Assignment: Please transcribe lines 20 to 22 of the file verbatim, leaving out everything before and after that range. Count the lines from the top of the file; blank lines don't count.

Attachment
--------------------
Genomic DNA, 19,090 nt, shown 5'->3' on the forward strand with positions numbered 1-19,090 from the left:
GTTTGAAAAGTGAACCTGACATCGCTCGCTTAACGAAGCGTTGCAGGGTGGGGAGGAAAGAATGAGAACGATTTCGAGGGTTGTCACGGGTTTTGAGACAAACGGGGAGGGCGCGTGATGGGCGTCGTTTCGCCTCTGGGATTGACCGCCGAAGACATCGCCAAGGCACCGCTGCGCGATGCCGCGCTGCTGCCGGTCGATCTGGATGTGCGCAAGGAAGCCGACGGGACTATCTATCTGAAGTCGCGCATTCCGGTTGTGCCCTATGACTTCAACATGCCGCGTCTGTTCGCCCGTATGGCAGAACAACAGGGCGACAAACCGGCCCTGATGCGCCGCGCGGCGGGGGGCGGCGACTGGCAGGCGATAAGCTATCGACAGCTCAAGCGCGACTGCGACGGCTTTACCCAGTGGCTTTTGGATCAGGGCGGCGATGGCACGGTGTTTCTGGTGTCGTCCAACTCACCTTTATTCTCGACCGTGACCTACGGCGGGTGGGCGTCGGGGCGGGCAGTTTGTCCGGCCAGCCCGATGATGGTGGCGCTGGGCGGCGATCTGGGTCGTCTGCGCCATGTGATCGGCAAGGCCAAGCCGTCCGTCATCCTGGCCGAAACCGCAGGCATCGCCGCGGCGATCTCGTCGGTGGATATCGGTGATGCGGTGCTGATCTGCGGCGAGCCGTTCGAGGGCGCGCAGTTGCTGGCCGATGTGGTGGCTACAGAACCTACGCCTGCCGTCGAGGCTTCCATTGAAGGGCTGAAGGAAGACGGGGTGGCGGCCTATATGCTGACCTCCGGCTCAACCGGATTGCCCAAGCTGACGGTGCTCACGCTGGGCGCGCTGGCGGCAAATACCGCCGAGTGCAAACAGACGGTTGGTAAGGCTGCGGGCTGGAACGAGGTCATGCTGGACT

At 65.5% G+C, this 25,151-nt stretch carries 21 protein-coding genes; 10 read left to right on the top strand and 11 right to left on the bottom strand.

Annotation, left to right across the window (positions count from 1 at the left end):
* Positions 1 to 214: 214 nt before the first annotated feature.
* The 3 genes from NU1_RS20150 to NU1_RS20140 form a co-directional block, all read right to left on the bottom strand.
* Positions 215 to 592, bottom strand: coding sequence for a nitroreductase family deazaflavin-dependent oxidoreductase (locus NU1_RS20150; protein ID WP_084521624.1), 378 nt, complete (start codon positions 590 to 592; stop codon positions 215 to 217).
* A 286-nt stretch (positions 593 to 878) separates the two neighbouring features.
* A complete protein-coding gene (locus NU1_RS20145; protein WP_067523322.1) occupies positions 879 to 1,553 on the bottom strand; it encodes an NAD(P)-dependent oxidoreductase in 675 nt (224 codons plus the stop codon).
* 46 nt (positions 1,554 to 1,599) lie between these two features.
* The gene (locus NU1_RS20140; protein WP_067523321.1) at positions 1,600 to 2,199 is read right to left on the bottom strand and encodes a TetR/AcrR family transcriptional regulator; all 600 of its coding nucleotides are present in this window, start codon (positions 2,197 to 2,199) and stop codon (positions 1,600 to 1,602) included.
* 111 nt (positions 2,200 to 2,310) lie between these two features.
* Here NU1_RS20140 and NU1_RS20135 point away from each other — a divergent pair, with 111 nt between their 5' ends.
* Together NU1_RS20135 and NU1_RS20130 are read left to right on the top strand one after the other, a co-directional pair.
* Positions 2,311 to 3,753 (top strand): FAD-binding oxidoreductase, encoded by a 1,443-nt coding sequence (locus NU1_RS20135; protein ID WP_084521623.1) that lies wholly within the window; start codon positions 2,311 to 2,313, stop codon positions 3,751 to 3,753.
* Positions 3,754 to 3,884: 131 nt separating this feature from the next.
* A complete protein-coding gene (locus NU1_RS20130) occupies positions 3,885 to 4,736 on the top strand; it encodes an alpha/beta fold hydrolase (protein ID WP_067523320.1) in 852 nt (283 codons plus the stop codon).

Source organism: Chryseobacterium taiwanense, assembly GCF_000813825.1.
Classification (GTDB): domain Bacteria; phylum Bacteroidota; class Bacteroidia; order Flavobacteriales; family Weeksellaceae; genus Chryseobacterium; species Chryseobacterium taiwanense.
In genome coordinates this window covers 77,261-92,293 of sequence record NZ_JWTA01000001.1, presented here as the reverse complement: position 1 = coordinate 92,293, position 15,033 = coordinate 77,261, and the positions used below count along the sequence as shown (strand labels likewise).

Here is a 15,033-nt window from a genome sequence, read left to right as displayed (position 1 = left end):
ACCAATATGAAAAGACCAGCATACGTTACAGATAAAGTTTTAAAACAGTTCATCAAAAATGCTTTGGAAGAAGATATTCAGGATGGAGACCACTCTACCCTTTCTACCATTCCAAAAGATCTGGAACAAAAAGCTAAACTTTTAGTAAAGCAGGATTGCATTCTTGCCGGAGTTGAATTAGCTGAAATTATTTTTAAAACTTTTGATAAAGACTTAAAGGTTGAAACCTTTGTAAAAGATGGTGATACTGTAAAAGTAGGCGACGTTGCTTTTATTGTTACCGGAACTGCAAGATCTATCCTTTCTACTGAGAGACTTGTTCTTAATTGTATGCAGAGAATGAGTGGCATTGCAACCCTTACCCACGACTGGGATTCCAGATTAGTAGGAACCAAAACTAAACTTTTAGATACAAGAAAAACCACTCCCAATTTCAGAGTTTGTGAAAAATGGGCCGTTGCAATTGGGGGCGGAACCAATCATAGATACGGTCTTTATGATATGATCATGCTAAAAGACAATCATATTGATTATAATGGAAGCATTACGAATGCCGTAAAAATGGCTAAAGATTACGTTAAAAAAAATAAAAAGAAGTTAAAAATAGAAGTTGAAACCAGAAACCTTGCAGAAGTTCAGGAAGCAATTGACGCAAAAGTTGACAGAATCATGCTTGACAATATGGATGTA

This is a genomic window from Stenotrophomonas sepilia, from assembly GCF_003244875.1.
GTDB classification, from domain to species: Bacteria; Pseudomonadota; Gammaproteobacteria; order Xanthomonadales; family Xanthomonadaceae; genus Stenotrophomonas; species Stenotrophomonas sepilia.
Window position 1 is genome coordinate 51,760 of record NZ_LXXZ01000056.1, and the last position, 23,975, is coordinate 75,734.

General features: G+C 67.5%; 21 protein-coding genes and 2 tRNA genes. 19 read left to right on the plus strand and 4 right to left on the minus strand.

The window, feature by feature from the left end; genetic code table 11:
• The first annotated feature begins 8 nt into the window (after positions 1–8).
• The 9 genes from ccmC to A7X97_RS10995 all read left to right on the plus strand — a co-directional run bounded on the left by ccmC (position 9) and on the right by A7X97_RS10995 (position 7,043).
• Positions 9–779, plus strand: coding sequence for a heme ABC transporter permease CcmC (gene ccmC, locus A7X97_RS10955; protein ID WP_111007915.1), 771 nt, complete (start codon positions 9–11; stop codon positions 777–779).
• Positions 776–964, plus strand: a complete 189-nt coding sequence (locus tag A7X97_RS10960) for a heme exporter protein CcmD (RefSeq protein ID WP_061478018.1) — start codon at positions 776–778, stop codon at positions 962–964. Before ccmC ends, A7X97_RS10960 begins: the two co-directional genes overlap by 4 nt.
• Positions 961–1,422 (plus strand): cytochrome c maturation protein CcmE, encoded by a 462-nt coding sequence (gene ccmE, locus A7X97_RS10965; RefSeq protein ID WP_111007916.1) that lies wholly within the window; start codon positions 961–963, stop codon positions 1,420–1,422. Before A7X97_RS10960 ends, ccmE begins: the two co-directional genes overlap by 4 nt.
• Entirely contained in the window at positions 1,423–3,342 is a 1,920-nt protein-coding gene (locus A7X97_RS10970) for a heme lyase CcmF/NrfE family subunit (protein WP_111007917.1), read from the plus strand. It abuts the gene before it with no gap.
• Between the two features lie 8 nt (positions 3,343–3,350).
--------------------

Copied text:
In genome coordinates this window covers 77,261-92,293 of sequence record NZ_JWTA01000001.1, presented here as the reverse complement: position 1 = coordinate 92,293, position 15,033 = coordinate 77,261, and the positions used below count along the sequence as shown (strand labels likewise).

Here is a 15,033-nt window from a genome sequence, read left to right as displayed (position 1 = left end):
ACCAATATGAAAAGACCAGCATACGTTACAGATAAAGTTTTAAAACAGTTCATCAAAAATGCTTTGGAAGAAGATATTCAGGATGGAGACCACTCTACCCTTTCTACCATTCCAAAAGATCTGGAACAAAAAGCTAAACTTTTAGTAAAGCAGGATTGCATTCTTGCCGGAGTTGAATTAGCTGAAATTATTTTTAAAACTTTTGATAAAGACTTAAAGGTTGAAACCTTTGTAAAAGATGGTGATACTGTAAAAGTAGGCGACGTTGCTTTTATTGTTACCGGAACTGCAAGATCTATCCTTTCTACTGAGAGACTTGTTCTTAATTGTATGCAGAGAATGAGTGGCATTGCAACCCTTACCCACGACTGGGATTCCAGATTAGTAGGAACCAAAACTAAACTTTTAGATACAAGAAAAACCACTCCCAATTTCAGAGTTTGTGAAAAATGGGCCGTTGCAATTGGGGGCGGAACCAATCATAGATACGGTCTTTATGATATGATCATGCTAAAAGACAATCATATTGATTATAATGGAAGCATTACGAATGCCGTAAAAATGGCTAAAGATTACGTTAAAAAAAATAAAAAGAAGTTAAAAATAGAAGTTGAAACCAGAAACCTTGCAGAAGTTCAGGAAGCAATTGACGCAAAAGTTGACAGAATCATGCTTGACAATATGGATGTA